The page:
Wrack and ruin—who can console you?
Famine and sword—how shall I comfort you?
These two things have befallen you:
devastation, destruction—who will console you?
famine and sword—who can comfort you?
[footnote:] Several ancient versions render "who can." [no footnote]

Here's what Scanlin has to say about it (p. 131-132).

This verse ends in the MT with the question, "How can I comfort you?" In 1QIsa-a the word for comfort begins with the letter yod instead of aleph (third person instead of first). The NAB, NIV, RSV/NRSV, and NEB/REB all follow the Qumran reading, although HOTTP believes the MT should be followed in translation and considers the 1QIsa-a reading an assimilation to the third person verb used earlier in the verse. There is no compelling reason to doubt that in the prophetic style, God would be speaking in the second half of the verse. The acceptance by most modern translations of this Qumran variant illustrates how an evaluation of manuscript evidence can be combined with a decision regarding literary appropriateness. This has been the traditional approach of translators when dealing with textual problems. A new trend, as exemplified by HOTTP, tends to evaluate variants such as found in 1QIsa-a here, as just as likely to be the result of an ancient scribe adjusting the text in response to some perceived difficulty. Accordingly, modern translators would be advised to be a bit more cautious in accepting textual variants of this type.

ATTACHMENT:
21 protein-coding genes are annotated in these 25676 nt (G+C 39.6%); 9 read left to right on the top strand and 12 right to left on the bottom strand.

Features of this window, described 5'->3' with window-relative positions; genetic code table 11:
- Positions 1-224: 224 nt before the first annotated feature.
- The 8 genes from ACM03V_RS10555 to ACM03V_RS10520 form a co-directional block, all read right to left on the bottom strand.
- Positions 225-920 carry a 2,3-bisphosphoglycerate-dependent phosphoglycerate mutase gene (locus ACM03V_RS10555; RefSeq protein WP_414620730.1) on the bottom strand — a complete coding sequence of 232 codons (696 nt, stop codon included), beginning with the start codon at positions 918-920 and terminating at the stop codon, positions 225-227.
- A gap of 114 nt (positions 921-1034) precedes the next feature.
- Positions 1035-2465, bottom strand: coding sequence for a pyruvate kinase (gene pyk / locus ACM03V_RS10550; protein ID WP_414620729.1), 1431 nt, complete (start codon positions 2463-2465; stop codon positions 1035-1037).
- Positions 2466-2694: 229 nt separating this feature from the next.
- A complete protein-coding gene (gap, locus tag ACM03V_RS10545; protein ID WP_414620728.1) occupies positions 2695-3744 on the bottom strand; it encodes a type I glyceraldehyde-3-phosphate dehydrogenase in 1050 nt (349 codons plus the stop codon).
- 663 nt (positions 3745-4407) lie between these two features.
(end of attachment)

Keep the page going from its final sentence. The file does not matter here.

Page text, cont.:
[MT: Masoretic Text]
[NAB: New American Bible]
[NIV: New International Version]
[(N|)RSV: (New |)Revised Standard Version]
[(N|R)EB: (New|Revised) English Bible]
[HOTTP: Hebrew Old Testament Text Project]

Isaiah 60.19

Stern makes pretty much the same bracketed addition as NJPS, but does not note any sources for it. One could even imagine making this clarifying addition without influence from ancient sources, but I doubt this was the case with Stern.

NJPS page 748 Stern (TAMC) page 1370
No longer shall you need the sun
For light by day,
Nor the shining of the moon
For radiance [by night];
For the LORD shall be your light everlasting,
Your God shall be your glory.
No more shall the sun be your light by day,
nor shall the moon's glow brighten [your night];
the Eternal will be your everlasting light,
and your God [will be] your glory.
[footnote:] So 1QIs-a, Septuagint, and Targum. [no footnote]

Here's what Scanlin (p. 132) has to say about it. (I assume blylh is the transliteration of בלילה. (If you and/or your browser are Hebrew impaired, the letters are bet, lamed, yod, lamed, and he.))

The NJV and RSV/NRSV follow the addition of blylh [] "in the night" in 1QIsa-a. As in several other cases such as 53:11, this Qumran addition gives the parallelism of the verse better balance. However, one must be cautious about accepting readings that could have been motivated by the scribe's sensitivity to Hebrew poetic style. This is why HOTTP does not advise translators to follow 1QIsa-a here, even though many modern translations do.

[NJV: New Jewish Version (NJPS)]
[(N|)RSV: (New |)Revised Standard Version]
[HOTTP: Hebrew Old Testament Text Project]

Conclusion

Like NJPS, Stern's Isaiah shows Qumran influences.